Caught on Tape: The Middle East's Culture of Cruelty
by Daniel Pipes
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Some of the bravest and most distinguished analysts from the Middle East emphasize that region's culture of cruelty. Kanan Makiya titled his 1994 book about Arabs Cruelty and Silence. Fouad Ajami writes about Beirut being "lost to a new reign of cruelty," about Iraq's "plunder and cruelty and sectarian animus," and about the region's "cruelty, waste, and confusion."
That cruelty, usually at a remove from outsiders, became cinematically vivid on April 22, 2009, when ABC News aired a tape of a prince from the United Arab Emirates sadistically torturing an Afghan merchant he accused of dishonesty. No less instructive were the passive reactions of his government and of American officials. The story reveals much and is worth pondering:
In Abu Dhabi, the UAE's largest and most powerful emirate, the Nahyan family has long ruled and dominated. After the 2004 death of Sheikh Zayed bin Sultan Al Nahyan, who had ruled the emirate since its independence in 1971, his long-restrained 22 royal sons and grandsons reveled in their new-found freedom of action. One of them in particular, Issa bin Zayed Al Nahyan, a younger brother of Abu Dhabi's current ruler and president of the seven-member United Arab Emirates federation, Khalifa bin Zayed Al Nahyan (b. 1948), went crazy. "It's like you flipped a switch and the man took a wrong turn in his life and started getting violent," comments Bassam Nabulsi, 50, of Houston, Texas, a native of Lebanon and former business associate of Issa's.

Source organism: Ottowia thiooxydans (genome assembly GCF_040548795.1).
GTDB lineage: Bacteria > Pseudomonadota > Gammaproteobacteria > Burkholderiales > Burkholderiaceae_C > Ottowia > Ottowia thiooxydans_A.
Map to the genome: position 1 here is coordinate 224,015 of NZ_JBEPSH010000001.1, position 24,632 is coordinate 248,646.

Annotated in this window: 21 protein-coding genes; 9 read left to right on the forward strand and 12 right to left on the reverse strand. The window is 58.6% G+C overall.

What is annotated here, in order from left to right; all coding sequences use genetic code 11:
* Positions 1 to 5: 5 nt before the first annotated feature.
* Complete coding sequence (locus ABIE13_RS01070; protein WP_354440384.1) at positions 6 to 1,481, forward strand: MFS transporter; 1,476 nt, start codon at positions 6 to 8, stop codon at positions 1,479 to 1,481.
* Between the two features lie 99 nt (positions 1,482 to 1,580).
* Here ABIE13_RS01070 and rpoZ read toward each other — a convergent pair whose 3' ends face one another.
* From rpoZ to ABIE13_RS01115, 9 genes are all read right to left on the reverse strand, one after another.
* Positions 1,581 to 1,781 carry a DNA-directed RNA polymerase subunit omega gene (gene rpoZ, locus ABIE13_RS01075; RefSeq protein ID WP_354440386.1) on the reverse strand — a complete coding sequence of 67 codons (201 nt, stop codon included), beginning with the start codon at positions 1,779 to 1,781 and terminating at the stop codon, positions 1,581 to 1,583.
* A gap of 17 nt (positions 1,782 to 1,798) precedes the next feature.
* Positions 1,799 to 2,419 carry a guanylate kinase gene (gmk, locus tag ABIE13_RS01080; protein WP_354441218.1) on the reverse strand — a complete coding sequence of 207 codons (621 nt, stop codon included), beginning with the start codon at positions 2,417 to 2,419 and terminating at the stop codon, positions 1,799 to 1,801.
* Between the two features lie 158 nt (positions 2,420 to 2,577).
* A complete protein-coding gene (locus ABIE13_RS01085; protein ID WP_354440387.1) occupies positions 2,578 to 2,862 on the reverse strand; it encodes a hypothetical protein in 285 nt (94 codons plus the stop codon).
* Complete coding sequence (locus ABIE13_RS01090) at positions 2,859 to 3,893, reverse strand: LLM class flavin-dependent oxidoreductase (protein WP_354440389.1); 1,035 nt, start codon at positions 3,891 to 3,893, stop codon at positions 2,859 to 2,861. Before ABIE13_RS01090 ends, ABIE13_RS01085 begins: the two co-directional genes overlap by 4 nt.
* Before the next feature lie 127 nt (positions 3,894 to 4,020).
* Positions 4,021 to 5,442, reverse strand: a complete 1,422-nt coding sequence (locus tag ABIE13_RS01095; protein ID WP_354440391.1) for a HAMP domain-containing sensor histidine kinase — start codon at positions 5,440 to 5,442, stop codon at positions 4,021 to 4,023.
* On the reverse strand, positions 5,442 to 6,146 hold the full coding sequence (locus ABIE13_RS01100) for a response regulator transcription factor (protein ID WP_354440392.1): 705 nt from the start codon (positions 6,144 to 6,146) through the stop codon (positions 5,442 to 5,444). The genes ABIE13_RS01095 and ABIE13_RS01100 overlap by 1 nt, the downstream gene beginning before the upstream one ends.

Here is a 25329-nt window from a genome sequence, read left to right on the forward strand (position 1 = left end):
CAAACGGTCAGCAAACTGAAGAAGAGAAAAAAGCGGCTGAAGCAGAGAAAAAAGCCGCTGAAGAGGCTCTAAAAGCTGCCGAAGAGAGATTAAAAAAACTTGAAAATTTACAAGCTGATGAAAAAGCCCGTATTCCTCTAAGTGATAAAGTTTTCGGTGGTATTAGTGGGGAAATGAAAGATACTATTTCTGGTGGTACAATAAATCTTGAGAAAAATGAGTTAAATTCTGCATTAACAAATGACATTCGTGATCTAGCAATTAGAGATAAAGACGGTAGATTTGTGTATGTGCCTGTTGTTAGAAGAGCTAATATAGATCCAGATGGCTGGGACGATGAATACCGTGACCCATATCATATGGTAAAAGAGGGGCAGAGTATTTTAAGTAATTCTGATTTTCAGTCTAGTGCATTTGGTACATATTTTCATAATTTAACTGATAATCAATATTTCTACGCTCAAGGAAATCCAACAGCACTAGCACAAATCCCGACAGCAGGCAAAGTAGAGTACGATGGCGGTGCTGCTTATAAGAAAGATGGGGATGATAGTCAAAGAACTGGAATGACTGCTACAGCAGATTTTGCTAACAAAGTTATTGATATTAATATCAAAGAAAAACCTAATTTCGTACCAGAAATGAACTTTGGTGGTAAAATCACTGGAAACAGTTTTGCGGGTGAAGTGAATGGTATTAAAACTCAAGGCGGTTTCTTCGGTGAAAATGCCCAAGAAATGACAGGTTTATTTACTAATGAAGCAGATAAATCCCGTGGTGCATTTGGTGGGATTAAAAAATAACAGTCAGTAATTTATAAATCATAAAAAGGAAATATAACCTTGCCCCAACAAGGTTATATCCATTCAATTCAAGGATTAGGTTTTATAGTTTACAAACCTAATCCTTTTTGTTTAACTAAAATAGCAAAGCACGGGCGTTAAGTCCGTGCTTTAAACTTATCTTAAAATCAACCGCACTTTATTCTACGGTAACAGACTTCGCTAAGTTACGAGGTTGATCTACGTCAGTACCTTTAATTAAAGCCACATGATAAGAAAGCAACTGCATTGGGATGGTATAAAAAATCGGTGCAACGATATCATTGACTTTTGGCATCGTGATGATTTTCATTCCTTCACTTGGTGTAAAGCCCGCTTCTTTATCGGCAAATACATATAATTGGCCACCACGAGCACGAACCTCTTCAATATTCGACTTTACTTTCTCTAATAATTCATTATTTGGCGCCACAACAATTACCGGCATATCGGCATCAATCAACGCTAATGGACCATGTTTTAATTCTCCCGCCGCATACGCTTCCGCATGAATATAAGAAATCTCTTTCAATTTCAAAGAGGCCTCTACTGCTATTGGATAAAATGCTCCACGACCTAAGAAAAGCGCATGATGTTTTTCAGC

Issa met Nabulsi in Houston, where Nabulsi provided him with hotel and limousine services. Their relationship developed into a business partnership that lasted over twelve years. But Nabulsi is now suing Issa for breach of contract in a federal court in Houston; to support his accusations, Nabulsi made public a 45-minute tape of Issa torturing an Afghan grain dealer named Mohammed Shah Poor in 2004. Issa accused the dealer of cheating him of a grain delivery to his ranch worth about US$5,000 and assaulted him at night in a remote spot.
Shah Poor survived this sustained assault; Nabulsi says his frantic efforts got Shah Poor to a hospital where he spent months recovering from internal injuries.
Nabulsi recounts that Issa had tapes made of this and other torture sessions so he could later relish his sadism and writes that he "maintained all important business and personal items for Sheikh Issa," including the Shah Poor video. In April 2005, Nabulsi explains, due to his criticism of Issa's torturing, the two business partners fell out. Nabulsi hid the tape as evidence of Issa's depravity and, in turn, Issa sent the Abu Dhabi police to retrieve it. When Nabulsi stonewalled, they arrested him on trumped-up charges of marijuana possession and held him in Al-Wathba Prison for three months.